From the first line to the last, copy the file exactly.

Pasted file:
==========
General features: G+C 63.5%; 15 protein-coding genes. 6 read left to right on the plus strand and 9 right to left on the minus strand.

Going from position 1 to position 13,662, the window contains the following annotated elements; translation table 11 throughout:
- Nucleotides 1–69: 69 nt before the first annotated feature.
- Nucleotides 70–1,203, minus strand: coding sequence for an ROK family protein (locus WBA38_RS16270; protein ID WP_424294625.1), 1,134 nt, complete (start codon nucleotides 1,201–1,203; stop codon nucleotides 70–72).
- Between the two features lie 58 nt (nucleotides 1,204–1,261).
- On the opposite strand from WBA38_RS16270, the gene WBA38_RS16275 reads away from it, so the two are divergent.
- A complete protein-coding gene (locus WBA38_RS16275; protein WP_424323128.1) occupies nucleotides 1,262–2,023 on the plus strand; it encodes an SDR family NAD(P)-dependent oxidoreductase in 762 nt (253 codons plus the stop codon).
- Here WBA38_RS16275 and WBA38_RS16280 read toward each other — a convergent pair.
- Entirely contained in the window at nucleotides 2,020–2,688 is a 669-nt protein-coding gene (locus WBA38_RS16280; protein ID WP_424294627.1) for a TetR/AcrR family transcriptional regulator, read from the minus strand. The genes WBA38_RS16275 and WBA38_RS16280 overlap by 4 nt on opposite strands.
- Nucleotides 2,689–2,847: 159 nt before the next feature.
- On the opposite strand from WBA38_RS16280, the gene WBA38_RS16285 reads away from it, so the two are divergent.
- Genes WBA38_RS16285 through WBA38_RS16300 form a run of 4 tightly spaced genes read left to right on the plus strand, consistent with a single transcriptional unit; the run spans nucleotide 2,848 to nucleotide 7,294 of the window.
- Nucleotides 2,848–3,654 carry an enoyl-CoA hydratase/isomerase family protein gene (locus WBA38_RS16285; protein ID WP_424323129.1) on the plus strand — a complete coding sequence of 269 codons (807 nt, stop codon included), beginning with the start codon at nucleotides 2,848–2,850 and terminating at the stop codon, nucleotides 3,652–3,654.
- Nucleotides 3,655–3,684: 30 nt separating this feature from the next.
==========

General features: G+C 63.5%; 15 protein-coding genes. 6 read left to right on the plus strand and 9 right to left on the minus strand.

Going from position 1 to position 13,662, the window contains the following annotated elements; translation table 11 throughout:
- Nucleotides 1–69: 69 nt before the first annotated feature.
- Nucleotides 70–1,203, minus strand: coding sequence for an ROK family protein (locus WBA38_RS16270; protein ID WP_424294625.1), 1,134 nt, complete (start codon nucleotides 1,201–1,203; stop codon nucleotides 70–72).
- Between the two features lie 58 nt (nucleotides 1,204–1,261).
- On the opposite strand from WBA38_RS16270, the gene WBA38_RS16275 reads away from it, so the two are divergent.
- A complete protein-coding gene (locus WBA38_RS16275; protein WP_424323128.1) occupies nucleotides 1,262–2,023 on the plus strand; it encodes an SDR family NAD(P)-dependent oxidoreductase in 762 nt (253 codons plus the stop codon).
- Here WBA38_RS16275 and WBA38_RS16280 read toward each other — a convergent pair.
- Entirely contained in the window at nucleotides 2,020–2,688 is a 669-nt protein-coding gene (locus WBA38_RS16280; protein ID WP_424294627.1) for a TetR/AcrR family transcriptional regulator, read from the minus strand. The genes WBA38_RS16275 and WBA38_RS16280 overlap by 4 nt on opposite strands.
- Nucleotides 2,689–2,847: 159 nt before the next feature.
- On the opposite strand from WBA38_RS16280, the gene WBA38_RS16285 reads away from it, so the two are divergent.
- Genes WBA38_RS16285 through WBA38_RS16300 form a run of 4 tightly spaced genes read left to right on the plus strand, consistent with a single transcriptional unit; the run spans nucleotide 2,848 to nucleotide 7,294 of the window.
- Nucleotides 2,848–3,654 carry an enoyl-CoA hydratase/isomerase family protein gene (locus WBA38_RS16285; protein ID WP_424323129.1) on the plus strand — a complete coding sequence of 269 codons (807 nt, stop codon included), beginning with the start codon at nucleotides 2,848–2,850 and terminating at the stop codon, nucleotides 3,652–3,654.
- Nucleotides 3,655–3,684: 30 nt separating this feature from the next.